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  3. Posted by Bob Pear on July 28, 2013 at 11:44

    A recent revision to our Village noise ordinances now allows all “outside musical performances” and extended the time for those performances, (as well as “normal noises that are part of everyday life”), until 11 PM on Friday and Saturdays. Previously, this required a variance which required that the neighbors be notified and gave them the opportunity to express their concerns. The Voice of the Public has been silenced by this ordinance revision.

    Unfortunately, it seems the quiet character of our New England Village that many of us cherish is being eroded and will become a distant memory. There seems to be little concern in our community about preserving this public tranquility, so-

    Party Down, Party Town!

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  4. Perhaps a congratulatory message is in order here, and a thank you to all who created and worked hard to offer an inspiring, interesting and diverse event that many, many people enjoyed..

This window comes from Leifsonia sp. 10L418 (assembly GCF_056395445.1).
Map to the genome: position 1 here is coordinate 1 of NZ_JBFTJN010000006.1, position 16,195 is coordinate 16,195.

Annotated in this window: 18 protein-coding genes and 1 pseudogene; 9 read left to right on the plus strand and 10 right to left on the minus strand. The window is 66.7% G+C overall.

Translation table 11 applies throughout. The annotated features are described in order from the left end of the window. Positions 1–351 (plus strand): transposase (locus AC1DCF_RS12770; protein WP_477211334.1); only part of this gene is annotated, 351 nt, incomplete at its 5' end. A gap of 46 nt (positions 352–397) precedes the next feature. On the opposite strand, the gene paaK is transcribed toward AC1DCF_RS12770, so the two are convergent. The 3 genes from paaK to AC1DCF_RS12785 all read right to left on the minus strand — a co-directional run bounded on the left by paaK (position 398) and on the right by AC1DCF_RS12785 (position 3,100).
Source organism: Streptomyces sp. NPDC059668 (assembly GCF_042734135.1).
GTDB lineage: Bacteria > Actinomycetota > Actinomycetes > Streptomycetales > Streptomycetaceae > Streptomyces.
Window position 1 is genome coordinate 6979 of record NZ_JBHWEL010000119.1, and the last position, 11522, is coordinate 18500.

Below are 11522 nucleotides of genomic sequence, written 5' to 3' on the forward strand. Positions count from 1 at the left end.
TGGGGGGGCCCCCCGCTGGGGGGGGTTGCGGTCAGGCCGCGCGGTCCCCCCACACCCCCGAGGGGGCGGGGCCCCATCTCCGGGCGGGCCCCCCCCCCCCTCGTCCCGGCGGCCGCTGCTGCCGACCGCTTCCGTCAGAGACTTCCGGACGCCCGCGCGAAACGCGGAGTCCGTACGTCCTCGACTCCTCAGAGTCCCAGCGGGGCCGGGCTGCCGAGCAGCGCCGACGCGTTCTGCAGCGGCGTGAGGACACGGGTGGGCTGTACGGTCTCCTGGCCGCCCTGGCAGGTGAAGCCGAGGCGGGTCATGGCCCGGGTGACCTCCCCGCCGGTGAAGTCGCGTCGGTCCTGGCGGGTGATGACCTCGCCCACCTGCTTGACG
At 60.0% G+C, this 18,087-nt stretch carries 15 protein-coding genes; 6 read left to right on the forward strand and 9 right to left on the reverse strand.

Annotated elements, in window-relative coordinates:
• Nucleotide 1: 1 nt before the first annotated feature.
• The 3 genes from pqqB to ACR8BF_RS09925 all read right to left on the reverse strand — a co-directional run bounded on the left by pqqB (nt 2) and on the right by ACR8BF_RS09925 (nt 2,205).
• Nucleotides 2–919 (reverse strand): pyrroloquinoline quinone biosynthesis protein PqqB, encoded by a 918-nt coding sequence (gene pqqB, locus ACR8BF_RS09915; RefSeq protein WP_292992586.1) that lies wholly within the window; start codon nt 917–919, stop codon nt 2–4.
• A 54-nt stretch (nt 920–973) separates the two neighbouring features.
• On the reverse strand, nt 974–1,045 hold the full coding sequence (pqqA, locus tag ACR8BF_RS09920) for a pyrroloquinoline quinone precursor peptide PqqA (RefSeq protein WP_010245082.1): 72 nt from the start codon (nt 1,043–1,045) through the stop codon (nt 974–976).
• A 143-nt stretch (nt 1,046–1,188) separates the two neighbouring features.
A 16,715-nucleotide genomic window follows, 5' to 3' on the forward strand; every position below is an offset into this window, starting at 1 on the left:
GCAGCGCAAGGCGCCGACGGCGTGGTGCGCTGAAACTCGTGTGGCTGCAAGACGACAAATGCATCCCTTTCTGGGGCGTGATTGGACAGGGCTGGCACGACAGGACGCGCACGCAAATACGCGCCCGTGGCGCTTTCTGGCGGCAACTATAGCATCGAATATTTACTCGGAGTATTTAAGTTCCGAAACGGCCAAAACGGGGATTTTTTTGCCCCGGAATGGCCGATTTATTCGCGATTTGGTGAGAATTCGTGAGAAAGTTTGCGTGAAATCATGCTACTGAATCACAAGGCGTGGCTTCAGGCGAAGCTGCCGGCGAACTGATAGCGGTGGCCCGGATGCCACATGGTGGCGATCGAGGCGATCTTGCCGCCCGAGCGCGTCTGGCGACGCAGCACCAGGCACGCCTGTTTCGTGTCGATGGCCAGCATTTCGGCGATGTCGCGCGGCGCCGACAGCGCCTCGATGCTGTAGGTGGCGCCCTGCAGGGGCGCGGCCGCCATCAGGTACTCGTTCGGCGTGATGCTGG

There is so much silence, so much of the time in and around the Woodstock Green, I’m sure that the businesses, including restaurants, welcomed the influx of visitors. Just saying………..

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  5. Posted by Molly on July 28, 2013 at 14:12

    While a congratulatory message is in order, the loudness of the music was a MAJOR
    distraction I heard from many. However, “Sweetgrass” provided the appropriate style of music for this wonderful event.

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    • Posted by Kevin Maher on July 28, 2013 at 15:13

      Kudos to that.

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    • Posted by ed on July 28, 2013 at 22:44

      it must be absolutely great to be so completely sure of what’s “appropriate style” in every single, possible situation… (and, what’s the “appropriate style” for every single person who attends a public event held on public property, open to the public….)